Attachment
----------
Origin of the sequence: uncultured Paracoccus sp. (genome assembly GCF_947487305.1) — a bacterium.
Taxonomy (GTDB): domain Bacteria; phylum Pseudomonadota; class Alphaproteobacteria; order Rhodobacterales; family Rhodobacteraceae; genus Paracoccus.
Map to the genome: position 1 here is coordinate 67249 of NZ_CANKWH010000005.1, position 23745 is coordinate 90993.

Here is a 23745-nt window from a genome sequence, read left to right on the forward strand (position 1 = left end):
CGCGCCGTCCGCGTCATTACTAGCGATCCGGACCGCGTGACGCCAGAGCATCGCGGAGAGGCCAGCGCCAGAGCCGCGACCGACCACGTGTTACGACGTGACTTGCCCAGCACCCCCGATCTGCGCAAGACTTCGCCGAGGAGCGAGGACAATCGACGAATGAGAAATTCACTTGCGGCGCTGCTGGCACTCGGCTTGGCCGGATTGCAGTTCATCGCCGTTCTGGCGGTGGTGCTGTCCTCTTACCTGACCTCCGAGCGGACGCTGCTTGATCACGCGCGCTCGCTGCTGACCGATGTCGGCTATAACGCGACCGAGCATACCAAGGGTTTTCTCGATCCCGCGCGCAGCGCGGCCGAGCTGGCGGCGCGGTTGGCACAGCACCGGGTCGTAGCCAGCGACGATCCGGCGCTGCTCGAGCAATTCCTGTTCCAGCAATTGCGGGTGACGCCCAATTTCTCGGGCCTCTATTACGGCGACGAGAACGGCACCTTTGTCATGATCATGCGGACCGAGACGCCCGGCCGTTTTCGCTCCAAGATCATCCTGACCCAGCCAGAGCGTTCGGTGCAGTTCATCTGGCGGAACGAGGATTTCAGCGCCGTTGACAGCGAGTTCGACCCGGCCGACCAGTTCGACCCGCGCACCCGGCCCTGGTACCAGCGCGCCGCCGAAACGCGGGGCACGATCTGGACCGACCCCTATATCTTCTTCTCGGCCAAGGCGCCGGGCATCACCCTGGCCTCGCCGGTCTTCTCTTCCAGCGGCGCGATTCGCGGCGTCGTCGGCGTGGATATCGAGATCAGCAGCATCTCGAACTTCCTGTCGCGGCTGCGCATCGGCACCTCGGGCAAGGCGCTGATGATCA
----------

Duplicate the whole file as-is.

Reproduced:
Origin of the sequence: uncultured Paracoccus sp. (genome assembly GCF_947487305.1) — a bacterium.
Taxonomy (GTDB): domain Bacteria; phylum Pseudomonadota; class Alphaproteobacteria; order Rhodobacterales; family Rhodobacteraceae; genus Paracoccus.
Map to the genome: position 1 here is coordinate 67249 of NZ_CANKWH010000005.1, position 23745 is coordinate 90993.

Here is a 23745-nt window from a genome sequence, read left to right on the forward strand (position 1 = left end):
CGCGCCGTCCGCGTCATTACTAGCGATCCGGACCGCGTGACGCCAGAGCATCGCGGAGAGGCCAGCGCCAGAGCCGCGACCGACCACGTGTTACGACGTGACTTGCCCAGCACCCCCGATCTGCGCAAGACTTCGCCGAGGAGCGAGGACAATCGACGAATGAGAAATTCACTTGCGGCGCTGCTGGCACTCGGCTTGGCCGGATTGCAGTTCATCGCCGTTCTGGCGGTGGTGCTGTCCTCTTACCTGACCTCCGAGCGGACGCTGCTTGATCACGCGCGCTCGCTGCTGACCGATGTCGGCTATAACGCGACCGAGCATACCAAGGGTTTTCTCGATCCCGCGCGCAGCGCGGCCGAGCTGGCGGCGCGGTTGGCACAGCACCGGGTCGTAGCCAGCGACGATCCGGCGCTGCTCGAGCAATTCCTGTTCCAGCAATTGCGGGTGACGCCCAATTTCTCGGGCCTCTATTACGGCGACGAGAACGGCACCTTTGTCATGATCATGCGGACCGAGACGCCCGGCCGTTTTCGCTCCAAGATCATCCTGACCCAGCCAGAGCGTTCGGTGCAGTTCATCTGGCGGAACGAGGATTTCAGCGCCGTTGACAGCGAGTTCGACCCGGCCGACCAGTTCGACCCGCGCACCCGGCCCTGGTACCAGCGCGCCGCCGAAACGCGGGGCACGATCTGGACCGACCCCTATATCTTCTTCTCGGCCAAGGCGCCGGGCATCACCCTGGCCTCGCCGGTCTTCTCTTCCAGCGGCGCGATTCGCGGCGTCGTCGGCGTGGATATCGAGATCAGCAGCATCTCGAACTTCCTGTCGCGGCTGCGCATCGGCACCTCGGGCAAGGCGCTGATGATCA